Dialectical Behavior Therapy (DBT) is highly regarded and held in similar regard to Cognitive Behavioral Therapy (CBT).
This novel will help you get over cravings, urges and other physical and emotional sensations.
Be warned, though, this is a tougher read. But if you have a scientist mindset and want to take a specific approach to fighting your cravings and urges, this would be a great help.
10. When Food Is Comfort
This book takes a deep look into childhood.
If you know you have trauma stemming from your childhood and are looking for ways to heal that trauma, along with your food relationship, this book can give you a great step forward.
There are many specific exercises on how to eat better and reconnect with your inner child.
Since most of the other books on my lists don’t dive into childhood, I find this book to be particularly informative, covering a lot of ground that other books may neglect.
#11-15: Binge Eating Workbooks
Workbooks can be useful in getting more information and using tools more effectively. Instead of learning about the science, the books in this section assume you’re already familiar with the basic premise of BED and are ready for practical steps. Grab your pencil and prepare for the next step as there are several workbooks to choose from!
11. End Emotional Eating
Eating can all too easily become a strategy for coping with depression, anxiety, boredom, stress, and anger, and a reliable reward when it’s time to celebrate.
This book does not focus on what or how to eat—rather, teaches scientifically supported skills will teach you how to manage emotions and urges gracefully, live in the present moment, learn from your feelings, and cope with distress skillfully.
This book has been awarded The Association for Behavioral and Cognitive Therapies Self-Help Seal of Merit — an award bestowed on outstanding self-help books that are consistent with cognitive behavioral therapy.
12. Brain Over Binge
This is a really great book!
Part of me wants to put this book in the beginner section as it’s easy to read and quite practical.
However, this book does specifically focus on cravings and doesn’t focus on other issues, which is why I’m putting this book into the advanced category.
Plus, there’s also a deep dive into the basics of nutrition. With lots of practical exercises, it’s equally workbook and self-help.
13. Internal Family Systems – Skills Training Manual
Are you looking for a revolutionary, evidence-based approach to healing emotional wounding at its core? The Internal Family Systems- Skills Training Manual is here to provide straight-forward explanations and illustrations of a variety of applications. This manual incorporates unique meditations, downloadable exercises, and worksheets that are easy to read and highly practical so that you can find the best treatments for your needs.
The IFS methodology provides an accelerated approach grounded in neuroscience that is non-pathologizing and encourages self-compassion. This method has proven to be effective for individuals struggling with PTSD, anxiety, depression, substance abuse, and eating disorders. With step by step instructions and annotated case examples, anyone can benefit from this insightful training manual!
It’s time to unlock the possibility within yourself. Utilize the IFS skills training manual so that you can take control of your emotions and get back clarity on their internal world.
14. The Binge Eating Prevention Workbook
Do you feel like your life is out of control when it comes to food? Do you find yourself in cycles of deprivation and binge-eating? The challenge is that what works for one person may not work for another. That’s why The Binge Eating Prevention Workbook offers comprehensive evidence-based tools specifically designed to help you take charge of your eating habits.
This eight-week protocol will give you an understanding of the underlying causes of your binge eating, allow you to recognize triggers that lead to binging, provide techniques to cope with difficult emotions, give you tips on improving relationships, and offer guidance on making healthy food choices.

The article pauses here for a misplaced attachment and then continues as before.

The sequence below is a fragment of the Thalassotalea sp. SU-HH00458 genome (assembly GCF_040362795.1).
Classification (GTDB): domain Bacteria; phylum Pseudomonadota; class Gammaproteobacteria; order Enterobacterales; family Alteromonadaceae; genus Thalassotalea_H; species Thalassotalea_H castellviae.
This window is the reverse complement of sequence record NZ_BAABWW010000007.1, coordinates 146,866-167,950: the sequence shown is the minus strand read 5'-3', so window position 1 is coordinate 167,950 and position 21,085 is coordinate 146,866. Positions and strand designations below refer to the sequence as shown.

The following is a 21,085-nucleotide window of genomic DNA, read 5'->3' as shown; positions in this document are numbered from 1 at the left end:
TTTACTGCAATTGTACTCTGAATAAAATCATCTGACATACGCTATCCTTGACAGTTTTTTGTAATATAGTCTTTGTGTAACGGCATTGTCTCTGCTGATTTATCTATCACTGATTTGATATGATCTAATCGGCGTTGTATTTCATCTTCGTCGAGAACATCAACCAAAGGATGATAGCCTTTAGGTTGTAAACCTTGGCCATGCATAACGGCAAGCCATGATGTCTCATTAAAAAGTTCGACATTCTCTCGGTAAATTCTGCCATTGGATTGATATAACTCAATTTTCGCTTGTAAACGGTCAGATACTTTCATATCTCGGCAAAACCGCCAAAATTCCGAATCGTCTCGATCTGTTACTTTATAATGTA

The Binge Eating Prevention Workbook has a range of activities, reflective exercises, and other resources that can help you break through feelings of being overwhelmed and gain a sense of mastery over your eating behaviors. With this program, we are here to support and guide you every step of the way. Together we can develop long lasting habits that will benefit not just your body but also enrich your life in every aspect imaginable.
15. The Intuitive Eating Workbook
Put yourself on the path to emotional and physical wellness with The Intuitive Eating Workbook. An evidence-based program developed by trusted and renowned authors, this workbook empowers you to develop a healthy relationship with food, discover the cues of hunger and satisfaction, and nurture a profound connection with your mind and body.
Heavily grounded in the teachings of the ten principles of intuitive eating, The Intuitive Eating Workbook shows you how to abandon unhealthy weight control behaviors, have a more positive body image, and—most importantly—stop feeling overwhelmed by it all. If you’re too often using food as comfort or distraction when stressed or anxious, this workbook can help you build better habits that will be beneficial to both your emotional wellbeing and physical health.
Put an end to feelings of guilt about trying to eat “right” and start living in harmony with who you really are. Get The Intuitive Eating Workbook — because eating should never be hard again!
How do I stop feeling guilty about binge eating?
The first step to stopping feeling guilty about binge eating is to practice self-compassion. Remind yourself that you are not responsible for developing this behavior, and it is not your fault. Acknowledge that it may be the result of past trauma, a culture of dieting and thinness, or even something you learned from role models in your life.
Second, try to come to terms with the guilt you feel by understanding where it comes from. Try using Internal Family Systems therapy to help identify the critic part of yourself and discover what burdens the guilty parts of you are holding onto. With this insight, you can begin to work on releasing these burdens and replacing them with healthier coping skills.
Finally, consider finding a therapist or support group who specialize in binge eating disorder. They can provide you with additional guidance and help you to find healthier, more sustainable ways of managing your emotions and behaviors. With the right resources and support, you can begin the journey to recovery.